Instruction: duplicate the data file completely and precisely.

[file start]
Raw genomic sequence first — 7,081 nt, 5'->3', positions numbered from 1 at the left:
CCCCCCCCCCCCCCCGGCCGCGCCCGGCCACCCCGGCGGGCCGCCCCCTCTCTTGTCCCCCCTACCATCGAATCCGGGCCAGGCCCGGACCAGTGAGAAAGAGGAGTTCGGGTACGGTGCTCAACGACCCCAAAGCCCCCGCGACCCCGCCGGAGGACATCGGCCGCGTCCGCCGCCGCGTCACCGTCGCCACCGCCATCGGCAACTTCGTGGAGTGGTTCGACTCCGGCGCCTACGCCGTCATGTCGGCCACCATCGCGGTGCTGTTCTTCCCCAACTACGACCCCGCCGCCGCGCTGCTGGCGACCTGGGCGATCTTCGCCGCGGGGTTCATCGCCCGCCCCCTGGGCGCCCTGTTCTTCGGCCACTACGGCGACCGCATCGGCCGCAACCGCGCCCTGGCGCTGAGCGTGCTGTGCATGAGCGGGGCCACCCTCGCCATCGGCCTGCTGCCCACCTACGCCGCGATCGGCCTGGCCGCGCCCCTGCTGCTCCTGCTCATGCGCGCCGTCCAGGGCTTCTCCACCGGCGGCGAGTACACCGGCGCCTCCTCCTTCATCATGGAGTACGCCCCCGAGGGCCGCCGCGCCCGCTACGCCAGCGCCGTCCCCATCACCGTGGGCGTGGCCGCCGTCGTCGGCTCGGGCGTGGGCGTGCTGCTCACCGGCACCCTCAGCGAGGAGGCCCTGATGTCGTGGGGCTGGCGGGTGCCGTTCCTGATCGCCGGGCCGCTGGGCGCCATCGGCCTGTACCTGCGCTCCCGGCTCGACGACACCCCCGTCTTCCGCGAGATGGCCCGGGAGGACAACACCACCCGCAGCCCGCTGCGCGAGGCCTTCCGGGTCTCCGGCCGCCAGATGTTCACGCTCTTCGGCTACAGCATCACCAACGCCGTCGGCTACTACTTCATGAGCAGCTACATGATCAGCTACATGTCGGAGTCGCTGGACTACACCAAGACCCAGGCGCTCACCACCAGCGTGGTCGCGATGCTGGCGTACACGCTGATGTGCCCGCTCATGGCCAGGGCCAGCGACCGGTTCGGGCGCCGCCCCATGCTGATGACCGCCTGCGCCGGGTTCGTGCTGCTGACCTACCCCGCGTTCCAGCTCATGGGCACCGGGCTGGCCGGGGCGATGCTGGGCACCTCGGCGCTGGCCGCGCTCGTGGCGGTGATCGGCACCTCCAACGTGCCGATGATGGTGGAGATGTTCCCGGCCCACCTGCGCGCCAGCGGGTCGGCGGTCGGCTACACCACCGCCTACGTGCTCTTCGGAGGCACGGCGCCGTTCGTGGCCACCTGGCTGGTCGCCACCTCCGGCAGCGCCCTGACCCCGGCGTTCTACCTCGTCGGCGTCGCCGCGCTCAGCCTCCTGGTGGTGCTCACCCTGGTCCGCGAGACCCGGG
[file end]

Raw genomic sequence first — 7,081 nt, 5'->3', positions numbered from 1 at the left:
CCCCCCCCCCCCCCCGGCCGCGCCCGGCCACCCCGGCGGGCCGCCCCCTCTCTTGTCCCCCCTACCATCGAATCCGGGCCAGGCCCGGACCAGTGAGAAAGAGGAGTTCGGGTACGGTGCTCAACGACCCCAAAGCCCCCGCGACCCCGCCGGAGGACATCGGCCGCGTCCGCCGCCGCGTCACCGTCGCCACCGCCATCGGCAACTTCGTGGAGTGGTTCGACTCCGGCGCCTACGCCGTCATGTCGGCCACCATCGCGGTGCTGTTCTTCCCCAACTACGACCCCGCCGCCGCGCTGCTGGCGACCTGGGCGATCTTCGCCGCGGGGTTCATCGCCCGCCCCCTGGGCGCCCTGTTCTTCGGCCACTACGGCGACCGCATCGGCCGCAACCGCGCCCTGGCGCTGAGCGTGCTGTGCATGAGCGGGGCCACCCTCGCCATCGGCCTGCTGCCCACCTACGCCGCGATCGGCCTGGCCGCGCCCCTGCTGCTCCTGCTCATGCGCGCCGTCCAGGGCTTCTCCACCGGCGGCGAGTACACCGGCGCCTCCTCCTTCATCATGGAGTACGCCCCCGAGGGCCGCCGCGCCCGCTACGCCAGCGCCGTCCCCATCACCGTGGGCGTGGCCGCCGTCGTCGGCTCGGGCGTGGGCGTGCTGCTCACCGGCACCCTCAGCGAGGAGGCCCTGATGTCGTGGGGCTGGCGGGTGCCGTTCCTGATCGCCGGGCCGCTGGGCGCCATCGGCCTGTACCTGCGCTCCCGGCTCGACGACACCCCCGTCTTCCGCGAGATGGCCCGGGAGGACAACACCACCCGCAGCCCGCTGCGCGAGGCCTTCCGGGTCTCCGGCCGCCAGATGTTCACGCTCTTCGGCTACAGCATCACCAACGCCGTCGGCTACTACTTCATGAGCAGCTACATGATCAGCTACATGTCGGAGTCGCTGGACTACACCAAGACCCAGGCGCTCACCACCAGCGTGGTCGCGATGCTGGCGTACACGCTGATGTGCCCGCTCATGGCCAGGGCCAGCGACCGGTTCGGGCGCCGCCCCATGCTGATGACCGCCTGCGCCGGGTTCGTGCTGCTGACCTACCCCGCGTTCCAGCTCATGGGCACCGGGCTGGCCGGGGCGATGCTGGGCACCTCGGCGCTGGCCGCGCTCGTGGCGGTGATCGGCACCTCCAACGTGCCGATGATGGTGGAGATGTTCCCGGCCCACCTGCGCGCCAGCGGGTCGGCGGTCGGCTACACCACCGCCTACGTGCTCTTCGGAGGCACGGCGCCGTTCGTGGCCACCTGGCTGGTCGCCACCTCCGGCAGCGCCCTGACCCCGGCGTTCTACCTCGTCGGCGTCGCCGCGCTCAGCCTCCTGGTGGTGCTCACCCTGGTCCGCGAGACCCGGG